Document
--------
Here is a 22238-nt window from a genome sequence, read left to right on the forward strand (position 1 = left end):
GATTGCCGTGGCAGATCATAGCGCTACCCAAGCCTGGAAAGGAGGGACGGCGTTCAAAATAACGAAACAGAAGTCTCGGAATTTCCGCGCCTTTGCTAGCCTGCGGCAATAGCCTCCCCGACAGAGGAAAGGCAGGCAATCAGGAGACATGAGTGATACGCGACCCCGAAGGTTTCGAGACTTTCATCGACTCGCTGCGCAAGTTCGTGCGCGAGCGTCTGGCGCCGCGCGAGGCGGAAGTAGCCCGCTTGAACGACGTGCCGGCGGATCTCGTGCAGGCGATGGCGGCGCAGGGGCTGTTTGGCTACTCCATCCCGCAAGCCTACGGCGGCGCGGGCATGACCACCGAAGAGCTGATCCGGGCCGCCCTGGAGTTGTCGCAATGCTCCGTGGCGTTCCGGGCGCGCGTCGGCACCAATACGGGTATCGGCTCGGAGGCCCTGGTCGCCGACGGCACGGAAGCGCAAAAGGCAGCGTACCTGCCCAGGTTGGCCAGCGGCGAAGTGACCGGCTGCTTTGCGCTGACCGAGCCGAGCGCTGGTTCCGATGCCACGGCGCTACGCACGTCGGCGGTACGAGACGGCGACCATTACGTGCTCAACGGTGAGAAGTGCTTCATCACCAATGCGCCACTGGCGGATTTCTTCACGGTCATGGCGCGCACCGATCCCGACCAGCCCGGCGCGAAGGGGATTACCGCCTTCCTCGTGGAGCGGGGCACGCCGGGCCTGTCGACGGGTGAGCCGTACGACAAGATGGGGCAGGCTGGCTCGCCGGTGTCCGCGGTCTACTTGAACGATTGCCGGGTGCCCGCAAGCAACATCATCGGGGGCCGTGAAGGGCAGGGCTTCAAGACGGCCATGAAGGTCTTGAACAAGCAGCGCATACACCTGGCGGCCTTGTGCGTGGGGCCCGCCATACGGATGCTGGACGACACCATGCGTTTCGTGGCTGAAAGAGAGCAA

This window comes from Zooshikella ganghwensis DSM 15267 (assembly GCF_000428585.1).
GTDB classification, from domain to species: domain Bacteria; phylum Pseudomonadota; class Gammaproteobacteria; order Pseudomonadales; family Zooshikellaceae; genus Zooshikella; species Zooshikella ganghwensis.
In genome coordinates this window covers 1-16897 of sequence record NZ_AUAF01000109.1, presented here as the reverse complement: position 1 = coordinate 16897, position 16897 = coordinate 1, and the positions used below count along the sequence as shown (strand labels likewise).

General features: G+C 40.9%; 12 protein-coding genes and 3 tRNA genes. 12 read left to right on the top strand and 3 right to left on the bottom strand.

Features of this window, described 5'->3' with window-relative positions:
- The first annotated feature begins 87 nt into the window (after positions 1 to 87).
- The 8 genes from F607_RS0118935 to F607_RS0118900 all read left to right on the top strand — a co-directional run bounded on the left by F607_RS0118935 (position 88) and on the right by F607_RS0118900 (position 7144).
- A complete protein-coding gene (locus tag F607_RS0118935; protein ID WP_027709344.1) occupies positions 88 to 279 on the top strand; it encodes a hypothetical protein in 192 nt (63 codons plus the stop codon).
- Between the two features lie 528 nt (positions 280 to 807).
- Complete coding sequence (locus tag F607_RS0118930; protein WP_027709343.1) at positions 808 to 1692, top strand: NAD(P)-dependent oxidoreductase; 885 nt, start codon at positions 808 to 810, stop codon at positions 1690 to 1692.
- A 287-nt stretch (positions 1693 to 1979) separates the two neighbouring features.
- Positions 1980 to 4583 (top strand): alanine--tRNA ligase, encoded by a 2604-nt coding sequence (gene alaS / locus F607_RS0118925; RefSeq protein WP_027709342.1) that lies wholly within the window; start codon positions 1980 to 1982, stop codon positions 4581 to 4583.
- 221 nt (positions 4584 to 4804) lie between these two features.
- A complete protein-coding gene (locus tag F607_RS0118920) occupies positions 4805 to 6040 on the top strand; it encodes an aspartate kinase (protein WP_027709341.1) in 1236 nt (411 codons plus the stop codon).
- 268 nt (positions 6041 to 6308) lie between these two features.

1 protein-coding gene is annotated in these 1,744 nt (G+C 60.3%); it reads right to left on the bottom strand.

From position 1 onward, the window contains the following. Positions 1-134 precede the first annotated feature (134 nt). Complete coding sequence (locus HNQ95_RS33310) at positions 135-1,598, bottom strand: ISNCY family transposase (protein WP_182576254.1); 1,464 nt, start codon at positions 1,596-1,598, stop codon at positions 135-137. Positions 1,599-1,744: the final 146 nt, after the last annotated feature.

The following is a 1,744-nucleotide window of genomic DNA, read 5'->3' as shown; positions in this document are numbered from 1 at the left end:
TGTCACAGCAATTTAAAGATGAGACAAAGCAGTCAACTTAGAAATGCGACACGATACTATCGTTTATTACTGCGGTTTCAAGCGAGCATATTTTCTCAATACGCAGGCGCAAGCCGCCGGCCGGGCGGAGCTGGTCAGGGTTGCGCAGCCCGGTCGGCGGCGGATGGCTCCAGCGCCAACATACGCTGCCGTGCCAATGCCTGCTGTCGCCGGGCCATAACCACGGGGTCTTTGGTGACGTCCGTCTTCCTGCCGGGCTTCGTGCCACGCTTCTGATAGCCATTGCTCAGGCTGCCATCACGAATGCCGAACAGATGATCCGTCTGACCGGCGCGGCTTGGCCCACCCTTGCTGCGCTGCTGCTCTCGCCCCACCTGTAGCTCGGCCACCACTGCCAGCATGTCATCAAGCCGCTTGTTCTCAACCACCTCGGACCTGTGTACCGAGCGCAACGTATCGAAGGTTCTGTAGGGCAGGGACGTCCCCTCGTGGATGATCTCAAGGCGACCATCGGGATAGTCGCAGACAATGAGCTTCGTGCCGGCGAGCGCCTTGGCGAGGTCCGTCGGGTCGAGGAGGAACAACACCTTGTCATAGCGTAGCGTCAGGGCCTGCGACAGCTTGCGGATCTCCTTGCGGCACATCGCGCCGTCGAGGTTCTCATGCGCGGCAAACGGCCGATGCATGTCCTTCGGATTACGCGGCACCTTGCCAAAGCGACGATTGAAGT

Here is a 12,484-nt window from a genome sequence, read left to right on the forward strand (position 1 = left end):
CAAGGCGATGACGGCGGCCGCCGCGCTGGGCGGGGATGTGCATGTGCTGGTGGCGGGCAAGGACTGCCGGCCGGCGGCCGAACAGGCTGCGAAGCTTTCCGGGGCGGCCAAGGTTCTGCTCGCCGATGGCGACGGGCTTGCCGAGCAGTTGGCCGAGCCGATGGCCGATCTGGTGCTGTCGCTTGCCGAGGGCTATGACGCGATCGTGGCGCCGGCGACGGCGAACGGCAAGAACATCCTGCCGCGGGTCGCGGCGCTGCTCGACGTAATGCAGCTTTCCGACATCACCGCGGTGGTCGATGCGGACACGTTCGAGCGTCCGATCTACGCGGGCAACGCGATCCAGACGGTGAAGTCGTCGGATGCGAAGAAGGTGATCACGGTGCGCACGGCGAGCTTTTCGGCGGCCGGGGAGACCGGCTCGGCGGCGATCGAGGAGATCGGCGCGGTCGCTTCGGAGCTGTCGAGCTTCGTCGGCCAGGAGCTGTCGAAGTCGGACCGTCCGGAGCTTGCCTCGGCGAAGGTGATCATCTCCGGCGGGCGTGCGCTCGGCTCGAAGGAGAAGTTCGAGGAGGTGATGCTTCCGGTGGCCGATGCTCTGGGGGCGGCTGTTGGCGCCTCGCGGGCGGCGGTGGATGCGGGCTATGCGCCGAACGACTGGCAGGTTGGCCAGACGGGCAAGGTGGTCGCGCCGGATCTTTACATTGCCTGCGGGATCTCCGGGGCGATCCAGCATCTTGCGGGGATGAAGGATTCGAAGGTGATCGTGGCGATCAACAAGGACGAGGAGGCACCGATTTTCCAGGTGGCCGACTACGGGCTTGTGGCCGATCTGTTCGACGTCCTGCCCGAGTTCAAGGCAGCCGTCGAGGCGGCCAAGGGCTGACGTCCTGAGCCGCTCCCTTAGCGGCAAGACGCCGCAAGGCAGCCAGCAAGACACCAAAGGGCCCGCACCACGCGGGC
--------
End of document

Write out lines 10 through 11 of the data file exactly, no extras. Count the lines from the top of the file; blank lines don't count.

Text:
- A complete protein-coding gene (locus tag F607_RS0118935; protein ID WP_027709344.1) occupies positions 88 to 279 on the top strand; it encodes a hypothetical protein in 192 nt (63 codons plus the stop codon).
- Between the two features lie 528 nt (positions 280 to 807).